2002 People for the Ethical Treatment of Animals (PETA) was after the “ Happy Cows of California” because they claimed it was false advertising that the cows were living a fulfilled and happy life style.

2005 Organic farming became very popular and was becoming very high in demand throughout North America.

2007 A huge lawsuit was made by the Physicians Committee for Responsible Medicines and the Federal trade Commission that milk does not aid in weight-loss.

April 16th 2007 The organic milk provider to Walmart and Costco violate the Organic Food Production Act.

January 8th  2008 Milk from cloned cows becomes approved by the FDA.

(Pros and Cons)

STRANGE but TRUE 

The Issue

Raw milk has been claimed by health professionals to carry disease ridden pathogens that can potentially cause death. It is obvious to farmers all over North American that the Food and Drug Administration, which recently determined that it is safe to drink milk from cloned cows, take a tougher stand on unprocessed milk. People are beginning to wonder if the government is going to far with regulations for personal choices. The government allows people to smoke cigarettes as long as they pay their taxes on it ;therefore, the government is making a profit. They allow us to harm our selves by smoking, but it is illegal to drink unprocessed milk. Some people believe that this is against our right to freedom and is discriminatory against farmers and their ability to sell to make a profit to willing consumers. On the other hand, “Health Authorities say that when milk isn’t pasteurized, it can contain potentially lethal, disease-causing bacteria” because some bacterias milk may carry are E.coli, Salmonella, and Listeria. Other experts say that unpasteurized milk can lead to improved health. These bacteria will leave us less susceptible to the disease because are immune system will be boosted with the ability to fight off bacteria on its own. The main reason for this debate is about freedom of personal choice. Our right to freedom is violated with this law because the government is beginning to tell the country what it can and cannot eat. This thought leaves many uncomfortable.

The Law

Food and Drug Act

Section B.08.002.2 (1) No person shall sell the normal lacteal secretion obtained from the mammary gland of the cow, genus Bos, or of any other animal, or sell a dairy product made with any such secretion, unless the secretion or dairy product has been pasteurized by being held at a temperature and for a period that ensure the reduction of the alkaline phosphatase activity so as to meet the tolerances specified in official method MFO-3, Determination of Phosphatase Activity in Dairy Products, dated November 30, 1981.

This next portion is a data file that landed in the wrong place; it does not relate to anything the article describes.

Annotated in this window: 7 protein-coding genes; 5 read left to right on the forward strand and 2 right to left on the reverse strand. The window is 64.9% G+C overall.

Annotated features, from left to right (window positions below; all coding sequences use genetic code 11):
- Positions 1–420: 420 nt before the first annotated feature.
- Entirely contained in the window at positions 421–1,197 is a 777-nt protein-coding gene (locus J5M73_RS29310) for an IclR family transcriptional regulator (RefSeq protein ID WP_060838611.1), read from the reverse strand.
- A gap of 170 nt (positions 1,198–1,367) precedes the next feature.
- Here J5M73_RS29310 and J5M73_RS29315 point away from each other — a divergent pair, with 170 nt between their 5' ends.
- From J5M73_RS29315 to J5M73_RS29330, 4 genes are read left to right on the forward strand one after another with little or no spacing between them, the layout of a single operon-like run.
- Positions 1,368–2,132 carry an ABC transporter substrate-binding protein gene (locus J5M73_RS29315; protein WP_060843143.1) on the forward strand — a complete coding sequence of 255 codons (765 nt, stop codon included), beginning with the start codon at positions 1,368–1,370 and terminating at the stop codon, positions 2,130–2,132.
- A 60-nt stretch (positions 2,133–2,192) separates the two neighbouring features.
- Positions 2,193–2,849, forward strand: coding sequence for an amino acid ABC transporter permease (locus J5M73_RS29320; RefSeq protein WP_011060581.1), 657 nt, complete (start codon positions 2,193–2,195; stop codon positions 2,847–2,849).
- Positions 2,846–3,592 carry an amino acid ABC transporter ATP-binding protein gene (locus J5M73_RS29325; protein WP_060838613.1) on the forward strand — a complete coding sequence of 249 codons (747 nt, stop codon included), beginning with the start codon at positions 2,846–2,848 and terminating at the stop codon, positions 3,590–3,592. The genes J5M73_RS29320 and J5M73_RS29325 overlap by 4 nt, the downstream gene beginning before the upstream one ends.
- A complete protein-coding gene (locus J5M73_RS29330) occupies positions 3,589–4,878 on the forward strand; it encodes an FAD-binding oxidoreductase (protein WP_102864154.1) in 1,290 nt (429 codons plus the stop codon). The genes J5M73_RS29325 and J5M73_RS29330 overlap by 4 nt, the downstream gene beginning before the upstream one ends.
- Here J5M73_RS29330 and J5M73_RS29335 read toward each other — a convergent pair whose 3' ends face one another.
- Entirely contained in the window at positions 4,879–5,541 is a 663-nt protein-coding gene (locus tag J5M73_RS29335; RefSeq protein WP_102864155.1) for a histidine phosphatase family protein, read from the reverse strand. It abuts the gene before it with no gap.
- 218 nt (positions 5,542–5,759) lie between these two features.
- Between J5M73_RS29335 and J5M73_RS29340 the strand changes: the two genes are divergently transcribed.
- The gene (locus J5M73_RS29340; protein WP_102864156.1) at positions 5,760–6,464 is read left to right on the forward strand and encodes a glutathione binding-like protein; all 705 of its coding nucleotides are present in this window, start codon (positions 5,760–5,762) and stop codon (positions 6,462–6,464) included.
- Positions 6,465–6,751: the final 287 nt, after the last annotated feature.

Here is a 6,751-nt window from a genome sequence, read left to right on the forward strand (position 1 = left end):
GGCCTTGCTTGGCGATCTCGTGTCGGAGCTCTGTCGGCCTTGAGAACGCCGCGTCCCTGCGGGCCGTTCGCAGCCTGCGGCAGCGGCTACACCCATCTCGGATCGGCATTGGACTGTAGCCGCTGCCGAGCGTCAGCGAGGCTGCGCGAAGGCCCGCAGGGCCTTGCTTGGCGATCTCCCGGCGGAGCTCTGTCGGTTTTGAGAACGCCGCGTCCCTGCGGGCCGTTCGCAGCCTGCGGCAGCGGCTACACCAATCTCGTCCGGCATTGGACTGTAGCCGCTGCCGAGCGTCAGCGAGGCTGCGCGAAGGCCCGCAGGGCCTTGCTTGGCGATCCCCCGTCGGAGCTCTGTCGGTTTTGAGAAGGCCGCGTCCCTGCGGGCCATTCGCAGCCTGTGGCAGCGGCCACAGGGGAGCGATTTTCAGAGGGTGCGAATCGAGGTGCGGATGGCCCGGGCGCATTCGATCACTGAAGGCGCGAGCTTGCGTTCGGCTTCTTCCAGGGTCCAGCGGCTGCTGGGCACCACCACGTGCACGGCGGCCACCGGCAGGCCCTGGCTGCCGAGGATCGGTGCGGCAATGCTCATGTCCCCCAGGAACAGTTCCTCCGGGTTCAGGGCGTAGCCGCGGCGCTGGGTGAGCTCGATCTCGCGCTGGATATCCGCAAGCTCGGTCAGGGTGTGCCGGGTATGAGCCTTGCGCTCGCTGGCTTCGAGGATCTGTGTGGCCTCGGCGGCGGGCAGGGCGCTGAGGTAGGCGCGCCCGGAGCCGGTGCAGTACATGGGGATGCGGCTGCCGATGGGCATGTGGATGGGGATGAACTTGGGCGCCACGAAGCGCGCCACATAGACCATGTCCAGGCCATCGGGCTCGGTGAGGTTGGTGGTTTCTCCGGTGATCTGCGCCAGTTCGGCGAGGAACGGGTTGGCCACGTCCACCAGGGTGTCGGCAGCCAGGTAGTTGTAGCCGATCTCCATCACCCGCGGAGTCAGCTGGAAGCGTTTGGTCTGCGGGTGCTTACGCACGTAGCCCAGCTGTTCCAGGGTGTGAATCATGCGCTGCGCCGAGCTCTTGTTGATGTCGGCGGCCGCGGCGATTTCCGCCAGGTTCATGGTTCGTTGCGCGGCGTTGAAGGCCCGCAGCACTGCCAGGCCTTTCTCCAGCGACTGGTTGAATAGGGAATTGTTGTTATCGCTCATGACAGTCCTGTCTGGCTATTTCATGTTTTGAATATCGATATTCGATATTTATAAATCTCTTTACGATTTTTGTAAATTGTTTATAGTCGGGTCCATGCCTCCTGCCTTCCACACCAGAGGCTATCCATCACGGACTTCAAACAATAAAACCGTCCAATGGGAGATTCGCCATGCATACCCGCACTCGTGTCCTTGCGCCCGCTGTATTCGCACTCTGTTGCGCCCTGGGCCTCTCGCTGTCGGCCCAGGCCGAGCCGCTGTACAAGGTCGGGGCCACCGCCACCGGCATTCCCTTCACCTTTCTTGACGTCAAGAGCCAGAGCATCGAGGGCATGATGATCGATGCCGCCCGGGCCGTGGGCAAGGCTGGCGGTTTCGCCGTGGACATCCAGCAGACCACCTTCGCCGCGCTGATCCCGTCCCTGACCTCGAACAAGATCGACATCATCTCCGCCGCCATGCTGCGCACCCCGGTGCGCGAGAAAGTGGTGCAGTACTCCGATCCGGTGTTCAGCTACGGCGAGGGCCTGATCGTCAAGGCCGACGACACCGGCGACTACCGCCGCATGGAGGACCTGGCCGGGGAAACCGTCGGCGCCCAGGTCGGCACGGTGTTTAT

This law, however does not extend to cheese, the law states that raw cheese may be sold if aged more then two months (60days).

This law does not change through the provincial government because it is enforced throughout Canada as a whole.

Ontario’s Health Protection and Promotion Act, subsection 18(1) reads: No person shall sell, offer for sale, deliver or distribute milk or cream that has not been pasteurized or sterilized in a plant that is licensed under the Milk Act or in a plant outside Ontario that meets the standards for plants licensed under the Milk Act.

Case

Michael Schmidt, of Durham, Ontario, was faced with 20 charges under the Milk Act and Ontario Health Protection and Promotion Act. He was found guilty of illegally producing, storing and distributing unprocessed milk. Schmidt was selling “shares” in his cows so that those who have these shares can obtain raw milk; this way they are not directly buying the raw milk, but buying “shares” in the cows. Schmidt’s farm was raided by the government and his equipment was seized. The raid occurred in November of 2006, it was in October of 2008 that Schmidt was caught again for the sales of unpasteurized milk. Therefore, he was now guilty of contempt of court leading to another court hearing in January 2009 this time it was not for Schmidt, but for the government. He had decided to file a charter challenge on the ground that the police violated his right to liberty in their investigation on his property. Schmidt stated at the hearing that, “The only thing that will stop me is if we — through a constructive dialogue — actually find out that milk might be dangerous,” he told reporters. “And I can guarantee it is not.” On the brilliant day of January 21st 2010 the justice of peace agreed with Schmidt and allowed him to continue his practise’s with raw milk. It was ruled that a cow co-op is exempt from the legislation in the Milk Act and Food and Drug Act.

The Raw Side of Milk

There is much debate over the topic of raw milk. However, is this the real case that we are fighting for. There is some questioning that goes along with this debate.

  • If the government allows us to consume impairing alcohol and cancer-causing cigarettes to make money for themselves are they really in the right to tell us what we can consume?
  • Will this ignite consumers losing many other choices in foods we eat every day?
  • Do we want to make food choices or would we rather leave it to a government?
  • Will taking away foods like unpasterized milk effect our body’s ability to fight off bacteria leaving continuing generations more prone to illness?

There are so many debates about this topic of pasteurization and its reasoning because it could be shielding us from harm or leaving us more vulnerable.

What do REAL Ontario Farmers have to say?

Hope to hear form you,

Jessica Oelschlagel